In 2003, Howard Reingold wrote a book called Smart Mobs. At the beginning of that book he wrote about an anti-war protest held in San Francisco in 2002. He noted that it was one of the first decentralized protests in human history. Instead of everyone meeting in one place to demonstrate, protesters passed on some simple instructions to anyone who was interested. The instructions were simple; shut down business, traffic, and cause peaceful mayhem to protest the war.
I was living in San Francisco at the time, and to get to work I had to walk through South of Market where most of the protests were scheduled. That day was total chaos. People chained themselves together on the freeway on-ramp, blocking all inbound traffic on the bay bridge. Another group staged a big press scene by vomiting on the Federal Building. Reingold pointed out that this was one of the moments that illustrated that we had reached a tipping point as a connected society, and it had changed our social actions in a major way. People had shared their goal for the protest over SMS and email, and the end result of the demonstration was far superior than anyone could have programmed individually. And so it has gone with most things crowd-sourced since that time, (so much so that this story doesn't seem all that novel ten years later.)
Which brings me to the man hunt for the alleged Boston Marathon bomber that (thankfully) concluded tonight. If the San Francisco protest in 2002 was a watershed moment for how we organized and collaborated, I think this week has tons of signifigance both in how we collectively solve problems, and the impact of living with devices that are constantly capturing data (phones, tweets, geo-tags, sensors, etc, etc.) </p>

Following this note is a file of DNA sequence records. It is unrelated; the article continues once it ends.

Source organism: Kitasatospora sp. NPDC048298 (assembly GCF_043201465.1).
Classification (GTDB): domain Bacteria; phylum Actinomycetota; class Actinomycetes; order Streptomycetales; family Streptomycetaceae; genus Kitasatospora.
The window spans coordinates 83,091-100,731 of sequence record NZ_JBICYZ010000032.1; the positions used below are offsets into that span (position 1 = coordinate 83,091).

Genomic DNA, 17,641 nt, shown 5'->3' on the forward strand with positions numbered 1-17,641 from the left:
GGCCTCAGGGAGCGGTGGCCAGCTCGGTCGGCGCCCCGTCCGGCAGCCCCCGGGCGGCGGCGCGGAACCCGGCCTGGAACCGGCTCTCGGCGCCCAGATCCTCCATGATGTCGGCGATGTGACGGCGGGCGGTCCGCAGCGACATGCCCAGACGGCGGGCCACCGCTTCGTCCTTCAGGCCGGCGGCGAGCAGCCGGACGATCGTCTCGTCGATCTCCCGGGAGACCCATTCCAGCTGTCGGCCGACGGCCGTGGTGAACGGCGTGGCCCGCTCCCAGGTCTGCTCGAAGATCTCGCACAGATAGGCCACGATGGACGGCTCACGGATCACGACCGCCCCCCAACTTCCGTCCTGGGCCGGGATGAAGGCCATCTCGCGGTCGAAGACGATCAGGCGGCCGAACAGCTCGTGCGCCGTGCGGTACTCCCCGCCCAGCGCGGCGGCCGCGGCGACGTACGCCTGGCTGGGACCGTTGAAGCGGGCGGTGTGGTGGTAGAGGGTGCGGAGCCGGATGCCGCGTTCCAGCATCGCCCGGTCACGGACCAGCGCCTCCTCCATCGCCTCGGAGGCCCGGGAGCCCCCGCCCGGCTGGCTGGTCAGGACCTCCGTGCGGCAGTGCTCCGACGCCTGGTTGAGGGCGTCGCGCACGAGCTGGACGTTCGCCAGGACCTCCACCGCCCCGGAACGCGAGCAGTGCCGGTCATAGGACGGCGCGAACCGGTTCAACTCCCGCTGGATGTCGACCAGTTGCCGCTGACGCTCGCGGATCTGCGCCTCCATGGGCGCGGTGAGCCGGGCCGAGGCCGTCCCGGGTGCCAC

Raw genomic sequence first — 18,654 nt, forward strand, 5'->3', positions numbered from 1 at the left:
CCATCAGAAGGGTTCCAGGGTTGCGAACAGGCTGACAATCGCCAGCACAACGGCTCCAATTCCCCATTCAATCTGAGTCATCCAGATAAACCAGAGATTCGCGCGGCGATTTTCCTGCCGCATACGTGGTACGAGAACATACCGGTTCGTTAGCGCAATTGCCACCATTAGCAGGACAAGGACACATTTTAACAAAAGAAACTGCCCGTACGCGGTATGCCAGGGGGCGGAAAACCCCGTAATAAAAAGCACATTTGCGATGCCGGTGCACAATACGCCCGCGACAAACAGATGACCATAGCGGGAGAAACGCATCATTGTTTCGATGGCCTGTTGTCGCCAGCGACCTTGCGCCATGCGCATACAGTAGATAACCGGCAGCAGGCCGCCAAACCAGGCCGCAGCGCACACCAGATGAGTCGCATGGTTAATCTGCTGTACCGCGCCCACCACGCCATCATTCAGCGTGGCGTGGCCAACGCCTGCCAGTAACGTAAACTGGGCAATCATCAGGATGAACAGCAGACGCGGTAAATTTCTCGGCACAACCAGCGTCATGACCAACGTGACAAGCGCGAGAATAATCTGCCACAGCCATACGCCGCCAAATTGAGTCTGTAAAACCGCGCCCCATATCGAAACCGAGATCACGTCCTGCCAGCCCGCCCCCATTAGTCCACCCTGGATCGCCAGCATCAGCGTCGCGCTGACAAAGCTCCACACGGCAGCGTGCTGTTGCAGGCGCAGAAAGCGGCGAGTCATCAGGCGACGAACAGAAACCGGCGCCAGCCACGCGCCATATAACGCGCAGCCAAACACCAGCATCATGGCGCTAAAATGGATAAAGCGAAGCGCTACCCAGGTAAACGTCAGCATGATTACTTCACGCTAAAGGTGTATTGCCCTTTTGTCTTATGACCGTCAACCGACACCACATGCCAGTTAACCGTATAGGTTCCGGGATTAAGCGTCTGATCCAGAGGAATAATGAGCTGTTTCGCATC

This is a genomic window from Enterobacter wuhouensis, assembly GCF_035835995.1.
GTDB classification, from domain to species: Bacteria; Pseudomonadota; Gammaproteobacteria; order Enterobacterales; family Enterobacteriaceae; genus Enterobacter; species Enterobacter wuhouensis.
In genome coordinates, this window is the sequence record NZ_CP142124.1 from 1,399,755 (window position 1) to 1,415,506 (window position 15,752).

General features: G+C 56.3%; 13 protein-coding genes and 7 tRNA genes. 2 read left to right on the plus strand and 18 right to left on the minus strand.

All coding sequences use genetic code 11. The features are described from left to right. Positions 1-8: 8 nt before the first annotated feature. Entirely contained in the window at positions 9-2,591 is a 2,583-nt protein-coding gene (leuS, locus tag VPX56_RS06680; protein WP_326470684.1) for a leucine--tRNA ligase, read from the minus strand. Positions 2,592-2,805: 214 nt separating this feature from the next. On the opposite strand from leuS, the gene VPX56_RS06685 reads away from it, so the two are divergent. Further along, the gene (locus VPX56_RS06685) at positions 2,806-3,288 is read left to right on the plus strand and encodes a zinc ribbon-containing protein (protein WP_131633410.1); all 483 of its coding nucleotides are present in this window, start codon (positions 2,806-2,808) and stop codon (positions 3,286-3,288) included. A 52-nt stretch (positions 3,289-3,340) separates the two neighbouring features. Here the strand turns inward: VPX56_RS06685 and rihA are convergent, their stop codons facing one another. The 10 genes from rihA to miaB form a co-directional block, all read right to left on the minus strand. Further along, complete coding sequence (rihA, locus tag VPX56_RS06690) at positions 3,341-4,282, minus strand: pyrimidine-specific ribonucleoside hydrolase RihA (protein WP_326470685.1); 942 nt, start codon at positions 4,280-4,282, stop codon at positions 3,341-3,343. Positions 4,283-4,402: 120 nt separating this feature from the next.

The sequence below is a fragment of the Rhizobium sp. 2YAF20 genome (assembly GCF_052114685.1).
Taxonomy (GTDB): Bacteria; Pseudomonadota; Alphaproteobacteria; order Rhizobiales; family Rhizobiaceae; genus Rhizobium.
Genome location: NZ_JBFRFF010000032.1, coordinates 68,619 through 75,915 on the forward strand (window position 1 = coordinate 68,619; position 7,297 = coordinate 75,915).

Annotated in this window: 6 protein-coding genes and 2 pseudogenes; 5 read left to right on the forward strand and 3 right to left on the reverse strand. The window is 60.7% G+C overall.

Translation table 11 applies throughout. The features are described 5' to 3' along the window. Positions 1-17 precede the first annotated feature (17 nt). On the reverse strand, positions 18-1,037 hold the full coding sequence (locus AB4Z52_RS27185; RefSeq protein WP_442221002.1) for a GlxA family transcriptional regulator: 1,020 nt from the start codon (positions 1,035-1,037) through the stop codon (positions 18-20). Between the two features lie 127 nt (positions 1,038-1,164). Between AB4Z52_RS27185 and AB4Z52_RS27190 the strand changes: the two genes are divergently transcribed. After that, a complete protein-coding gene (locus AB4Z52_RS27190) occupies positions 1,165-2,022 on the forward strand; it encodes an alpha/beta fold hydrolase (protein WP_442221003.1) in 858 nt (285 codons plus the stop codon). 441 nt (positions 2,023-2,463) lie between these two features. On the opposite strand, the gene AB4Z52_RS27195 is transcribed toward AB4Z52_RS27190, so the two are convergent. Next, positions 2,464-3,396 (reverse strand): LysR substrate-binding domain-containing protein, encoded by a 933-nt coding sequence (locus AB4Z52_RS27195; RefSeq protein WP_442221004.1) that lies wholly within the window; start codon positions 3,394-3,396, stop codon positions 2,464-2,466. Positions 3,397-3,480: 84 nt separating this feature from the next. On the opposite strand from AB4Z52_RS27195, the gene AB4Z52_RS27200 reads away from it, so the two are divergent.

This week, we saw...
- Reddit and 4Chan turn into full-on detective agencies using open platforms and their own style of sleuthing in hopes of identifying possible suspects. (This all went terribly wrong.)
- News reports that had photos of the boat the assailant was hiding in before they could gain access to the perimeter.
- Analysis on the suspect's Twitter account to figure out his daily patterns.
- Collaboratively created maps of anything and everything related to the series of events.
- Collective fundraising to help one of the amputees pay for health insurance.
- Police using data from the marathon to identify runners who would have been finishing at the time of the explosion in order to possibly connect with their families in the search for the suspects.
- Reddit ordered pizza for all the participating police departments.
Indeed, when we had very little to go on, we had the data created as a byproduct of the event and of the suspects lives….and that turned out to be quite a lot to work with.
The Boston Marathon bombing and ensuing manhunt will probably go down as one of the biggest news events of this decade. But I actually think the way the internet voluntarily assembled to solve problems together with all the residual data from the event is a much bigger moment.